IT TAKES TIME TO BE A HIGHLY EFFECTIVE TEACHER! HOW ABOUT A RESIDENCY PROGRAM?

I was watching a medical/doctor TV show the other evening and started thinking about the years of education and training the doctors put in before becoming highly effective doctors. Doctors must complete:

  • Undergraduate Progam – 4 years.
  • Medical School – 4 years.
  • Residency Program – 3 to 7 years (depending on the doctor’s specialty).
  • Total – 11 to 15 years of education and practice.
  • Make a lot of money.

How many years of education and training must teachers complete:

  • Undergraduate Program – 4 years
  • Make barely enough to get by.

What is wrong with this picture? What do doctors do; heal and save lives!

What do teachers do; heal and save lives!

How about a residency program for teachers? I know we are talking about more money and there is already not enough money to pay teachers a fair salary. But first, let’s make highly effective teachers and then solve the money issue. Do we want highly effective teachers in every classroom and every grade, or don’t we? I suspect that if the parents (taxpayers) were over the moon about their child’s teacher, they would happily pay more in taxes for their pay. NO?

I know that I was not a highly effective teacher my very first teacher. I struggled and made mistakes. But over the years, 50 years now, I think I have become a highly effective teacher. I sure could have used a sympathetic ear and mentor during those early years.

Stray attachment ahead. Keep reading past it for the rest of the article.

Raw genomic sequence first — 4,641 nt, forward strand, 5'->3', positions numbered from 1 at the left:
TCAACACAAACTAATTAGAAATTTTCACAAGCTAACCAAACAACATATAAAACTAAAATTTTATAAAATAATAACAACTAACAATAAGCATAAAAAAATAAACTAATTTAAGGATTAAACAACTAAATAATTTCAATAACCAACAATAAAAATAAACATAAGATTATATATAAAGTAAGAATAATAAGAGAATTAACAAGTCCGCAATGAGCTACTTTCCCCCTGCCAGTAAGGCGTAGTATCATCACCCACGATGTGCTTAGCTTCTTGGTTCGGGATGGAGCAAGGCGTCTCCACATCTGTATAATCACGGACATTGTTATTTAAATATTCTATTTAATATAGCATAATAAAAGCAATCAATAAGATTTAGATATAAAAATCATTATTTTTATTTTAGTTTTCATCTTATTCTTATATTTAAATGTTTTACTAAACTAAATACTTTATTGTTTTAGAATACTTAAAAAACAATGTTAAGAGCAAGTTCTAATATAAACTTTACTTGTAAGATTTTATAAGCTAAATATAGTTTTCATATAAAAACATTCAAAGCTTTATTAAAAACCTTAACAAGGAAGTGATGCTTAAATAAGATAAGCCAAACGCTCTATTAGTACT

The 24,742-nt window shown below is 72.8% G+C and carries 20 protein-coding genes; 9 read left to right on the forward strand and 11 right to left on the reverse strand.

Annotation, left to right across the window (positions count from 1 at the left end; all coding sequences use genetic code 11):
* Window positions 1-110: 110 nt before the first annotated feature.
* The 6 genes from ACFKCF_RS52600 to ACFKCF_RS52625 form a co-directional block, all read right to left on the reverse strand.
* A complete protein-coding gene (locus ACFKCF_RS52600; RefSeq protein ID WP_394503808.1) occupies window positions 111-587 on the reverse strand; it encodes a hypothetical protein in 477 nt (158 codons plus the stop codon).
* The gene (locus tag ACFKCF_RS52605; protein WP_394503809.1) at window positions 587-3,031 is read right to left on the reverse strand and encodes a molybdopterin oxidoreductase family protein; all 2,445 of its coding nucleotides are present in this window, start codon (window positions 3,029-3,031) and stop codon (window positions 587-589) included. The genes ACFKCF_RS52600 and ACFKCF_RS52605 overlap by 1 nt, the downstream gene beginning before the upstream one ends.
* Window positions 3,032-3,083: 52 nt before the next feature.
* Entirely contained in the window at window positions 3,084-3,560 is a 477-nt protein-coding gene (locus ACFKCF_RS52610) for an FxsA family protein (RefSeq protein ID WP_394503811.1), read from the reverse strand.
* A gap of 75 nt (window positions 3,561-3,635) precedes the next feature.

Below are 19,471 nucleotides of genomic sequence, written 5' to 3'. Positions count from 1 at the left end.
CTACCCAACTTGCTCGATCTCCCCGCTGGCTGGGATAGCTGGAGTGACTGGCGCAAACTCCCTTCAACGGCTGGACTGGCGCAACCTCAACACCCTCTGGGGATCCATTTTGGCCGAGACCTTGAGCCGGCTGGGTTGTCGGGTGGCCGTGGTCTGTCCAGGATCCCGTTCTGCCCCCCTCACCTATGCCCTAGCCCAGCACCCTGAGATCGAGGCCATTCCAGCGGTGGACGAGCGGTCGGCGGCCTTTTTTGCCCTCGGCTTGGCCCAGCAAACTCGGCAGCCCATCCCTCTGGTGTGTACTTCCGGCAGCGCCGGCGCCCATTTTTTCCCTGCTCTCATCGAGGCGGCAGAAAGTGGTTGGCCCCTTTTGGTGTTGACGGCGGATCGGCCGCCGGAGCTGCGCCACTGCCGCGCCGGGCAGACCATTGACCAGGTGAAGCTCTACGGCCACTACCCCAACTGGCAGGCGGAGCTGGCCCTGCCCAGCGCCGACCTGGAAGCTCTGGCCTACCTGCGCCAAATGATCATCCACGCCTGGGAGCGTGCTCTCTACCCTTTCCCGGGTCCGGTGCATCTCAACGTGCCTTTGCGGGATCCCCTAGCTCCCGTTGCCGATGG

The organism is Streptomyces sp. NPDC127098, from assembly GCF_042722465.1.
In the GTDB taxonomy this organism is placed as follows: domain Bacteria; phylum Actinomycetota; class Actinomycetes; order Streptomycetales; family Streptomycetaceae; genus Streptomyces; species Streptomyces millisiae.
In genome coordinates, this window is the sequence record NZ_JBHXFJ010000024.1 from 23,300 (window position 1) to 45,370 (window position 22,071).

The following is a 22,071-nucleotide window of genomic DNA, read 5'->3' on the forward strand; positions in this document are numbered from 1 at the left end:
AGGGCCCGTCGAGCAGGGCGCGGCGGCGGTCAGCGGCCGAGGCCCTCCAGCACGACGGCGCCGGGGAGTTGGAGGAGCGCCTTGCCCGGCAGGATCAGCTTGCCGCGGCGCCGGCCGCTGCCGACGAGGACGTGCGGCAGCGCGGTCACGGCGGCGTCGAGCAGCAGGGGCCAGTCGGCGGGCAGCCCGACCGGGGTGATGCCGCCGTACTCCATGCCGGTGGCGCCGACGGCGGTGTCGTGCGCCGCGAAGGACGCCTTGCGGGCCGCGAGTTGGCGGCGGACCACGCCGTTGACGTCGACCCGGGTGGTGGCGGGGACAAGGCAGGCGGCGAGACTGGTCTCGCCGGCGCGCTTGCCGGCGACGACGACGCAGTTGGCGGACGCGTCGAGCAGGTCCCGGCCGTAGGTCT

Why don’t we have teachers, after they graduate with a teaching degree and certification from college, work with a veteran teacher for three years, a three-year residency program? Just like doctors. The benefits are:

  • the students get personal contact and help from two teachers in these residency classrooms,
  • the new teacher learns daily from the highly effective veteran teacher,
  • the veteran teacher gets help with the one-on-one help sessions with students and the instruction,
  • and the school pays less for the resident teacher for three years and then pays them a professional wage now that they are highly effective teachers.

That is a win-win for everyone, especially the children.

I would make the case that teachers are more important than doctors. I have a doctor now who I suspect calls me in for appointments just to collect the Medicare payment per appointment. Teachers make more minute-by-minute decisions than brain surgeons! Think about that!!

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